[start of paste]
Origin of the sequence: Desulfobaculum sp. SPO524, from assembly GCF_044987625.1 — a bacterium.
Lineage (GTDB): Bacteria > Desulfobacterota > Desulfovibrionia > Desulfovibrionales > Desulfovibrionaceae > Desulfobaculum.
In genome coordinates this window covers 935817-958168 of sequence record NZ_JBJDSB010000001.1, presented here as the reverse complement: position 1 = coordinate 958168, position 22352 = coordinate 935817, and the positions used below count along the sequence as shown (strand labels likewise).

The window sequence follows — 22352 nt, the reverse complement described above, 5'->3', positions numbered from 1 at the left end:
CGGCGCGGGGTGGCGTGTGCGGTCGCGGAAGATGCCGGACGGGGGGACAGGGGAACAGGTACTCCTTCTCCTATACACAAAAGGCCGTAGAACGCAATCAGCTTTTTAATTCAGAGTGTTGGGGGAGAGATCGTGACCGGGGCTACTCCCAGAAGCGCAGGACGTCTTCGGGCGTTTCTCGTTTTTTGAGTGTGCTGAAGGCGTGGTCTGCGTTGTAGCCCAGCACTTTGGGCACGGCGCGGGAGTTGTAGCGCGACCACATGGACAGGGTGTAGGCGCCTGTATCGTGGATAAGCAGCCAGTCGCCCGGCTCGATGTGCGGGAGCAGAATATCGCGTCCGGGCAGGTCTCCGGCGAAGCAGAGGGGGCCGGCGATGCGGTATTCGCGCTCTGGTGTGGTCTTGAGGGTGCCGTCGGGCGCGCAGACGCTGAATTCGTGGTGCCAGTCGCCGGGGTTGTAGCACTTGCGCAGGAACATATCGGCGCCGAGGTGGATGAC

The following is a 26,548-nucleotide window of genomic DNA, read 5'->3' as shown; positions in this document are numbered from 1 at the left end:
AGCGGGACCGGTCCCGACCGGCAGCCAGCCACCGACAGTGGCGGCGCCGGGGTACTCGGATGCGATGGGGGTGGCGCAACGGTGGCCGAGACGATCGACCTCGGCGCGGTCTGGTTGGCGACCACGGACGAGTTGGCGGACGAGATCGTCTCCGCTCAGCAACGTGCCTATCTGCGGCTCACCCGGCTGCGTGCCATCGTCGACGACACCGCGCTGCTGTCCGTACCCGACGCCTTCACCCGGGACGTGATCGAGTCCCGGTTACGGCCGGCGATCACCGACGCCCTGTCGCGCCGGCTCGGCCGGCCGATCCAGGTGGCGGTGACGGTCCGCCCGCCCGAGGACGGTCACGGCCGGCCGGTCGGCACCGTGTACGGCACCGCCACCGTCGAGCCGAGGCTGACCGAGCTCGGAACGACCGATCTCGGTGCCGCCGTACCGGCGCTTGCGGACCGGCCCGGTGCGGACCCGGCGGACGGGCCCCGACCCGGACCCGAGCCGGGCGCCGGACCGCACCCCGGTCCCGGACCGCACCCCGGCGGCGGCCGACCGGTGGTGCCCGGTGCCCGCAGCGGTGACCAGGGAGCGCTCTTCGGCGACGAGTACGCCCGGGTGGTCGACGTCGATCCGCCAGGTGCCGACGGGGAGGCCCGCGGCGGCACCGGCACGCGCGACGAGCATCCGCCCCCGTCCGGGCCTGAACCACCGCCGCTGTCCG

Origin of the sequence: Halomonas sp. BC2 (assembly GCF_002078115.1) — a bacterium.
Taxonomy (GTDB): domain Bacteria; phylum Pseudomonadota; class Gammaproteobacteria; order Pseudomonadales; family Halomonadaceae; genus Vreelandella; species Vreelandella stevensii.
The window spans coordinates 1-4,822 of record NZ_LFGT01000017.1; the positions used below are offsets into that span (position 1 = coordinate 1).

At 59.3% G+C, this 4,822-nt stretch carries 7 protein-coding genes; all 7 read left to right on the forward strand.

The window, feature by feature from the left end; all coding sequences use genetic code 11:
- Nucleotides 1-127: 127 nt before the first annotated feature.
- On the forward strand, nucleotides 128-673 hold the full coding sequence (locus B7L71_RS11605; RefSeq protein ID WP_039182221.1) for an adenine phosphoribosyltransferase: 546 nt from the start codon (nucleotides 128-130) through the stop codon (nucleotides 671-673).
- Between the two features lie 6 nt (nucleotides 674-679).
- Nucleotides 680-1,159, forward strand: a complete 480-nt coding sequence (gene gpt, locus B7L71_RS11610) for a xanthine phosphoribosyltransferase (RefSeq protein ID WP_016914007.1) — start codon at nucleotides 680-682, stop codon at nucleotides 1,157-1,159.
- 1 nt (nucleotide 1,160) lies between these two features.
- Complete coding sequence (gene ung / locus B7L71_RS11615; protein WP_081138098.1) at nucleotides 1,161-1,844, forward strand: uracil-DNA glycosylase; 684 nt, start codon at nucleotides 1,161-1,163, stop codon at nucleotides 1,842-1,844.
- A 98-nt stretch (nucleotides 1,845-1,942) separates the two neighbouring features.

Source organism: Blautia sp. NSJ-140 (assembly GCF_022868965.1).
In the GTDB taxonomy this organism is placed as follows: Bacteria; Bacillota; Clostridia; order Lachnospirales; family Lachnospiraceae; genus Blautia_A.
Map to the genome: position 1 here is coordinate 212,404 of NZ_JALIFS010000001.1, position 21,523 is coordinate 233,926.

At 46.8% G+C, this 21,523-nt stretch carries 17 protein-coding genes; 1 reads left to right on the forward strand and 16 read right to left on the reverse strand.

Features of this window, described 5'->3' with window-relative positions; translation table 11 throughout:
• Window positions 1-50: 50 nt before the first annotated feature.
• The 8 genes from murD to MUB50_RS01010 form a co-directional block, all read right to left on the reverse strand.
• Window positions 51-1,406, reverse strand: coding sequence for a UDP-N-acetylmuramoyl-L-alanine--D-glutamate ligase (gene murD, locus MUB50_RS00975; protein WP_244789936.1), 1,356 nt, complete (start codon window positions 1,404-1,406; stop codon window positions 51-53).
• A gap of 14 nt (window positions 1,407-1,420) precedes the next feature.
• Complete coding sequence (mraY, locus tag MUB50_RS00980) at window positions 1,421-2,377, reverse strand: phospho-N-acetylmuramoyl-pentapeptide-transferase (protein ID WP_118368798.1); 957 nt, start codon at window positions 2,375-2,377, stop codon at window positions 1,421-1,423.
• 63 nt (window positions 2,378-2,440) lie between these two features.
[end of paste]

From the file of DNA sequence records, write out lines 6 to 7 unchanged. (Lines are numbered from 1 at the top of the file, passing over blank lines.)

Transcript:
The following is a 26,548-nucleotide window of genomic DNA, read 5'->3' as shown; positions in this document are numbered from 1 at the left end:
AGCGGGACCGGTCCCGACCGGCAGCCAGCCACCGACAGTGGCGGCGCCGGGGTACTCGGATGCGATGGGGGTGGCGCAACGGTGGCCGAGACGATCGACCTCGGCGCGGTCTGGTTGGCGACCACGGACGAGTTGGCGGACGAGATCGTCTCCGCTCAGCAACGTGCCTATCTGCGGCTCACCCGGCTGCGTGCCATCGTCGACGACACCGCGCTGCTGTCCGTACCCGACGCCTTCACCCGGGACGTGATCGAGTCCCGGTTACGGCCGGCGATCACCGACGCCCTGTCGCGCCGGCTCGGCCGGCCGATCCAGGTGGCGGTGACGGTCCGCCCGCCCGAGGACGGTCACGGCCGGCCGGTCGGCACCGTGTACGGCACCGCCACCGTCGAGCCGAGGCTGACCGAGCTCGGAACGACCGATCTCGGTGCCGCCGTACCGGCGCTTGCGGACCGGCCCGGTGCGGACCCGGCGGACGGGCCCCGACCCGGACCCGAGCCGGGCGCCGGACCGCACCCCGGTCCCGGACCGCACCCCGGCGGCGGCCGACCGGTGGTGCCCGGTGCCCGCAGCGGTGACCAGGGAGCGCTCTTCGGCGACGAGTACGCCCGGGTGGTCGACGTCGATCCGCCAGGTGCCGACGGGGAGGCCCGCGGCGGCACCGGCACGCGCGACGAGCATCCGCCCCCGTCCGGGCCTGAACCACCGCCGCTGTCCG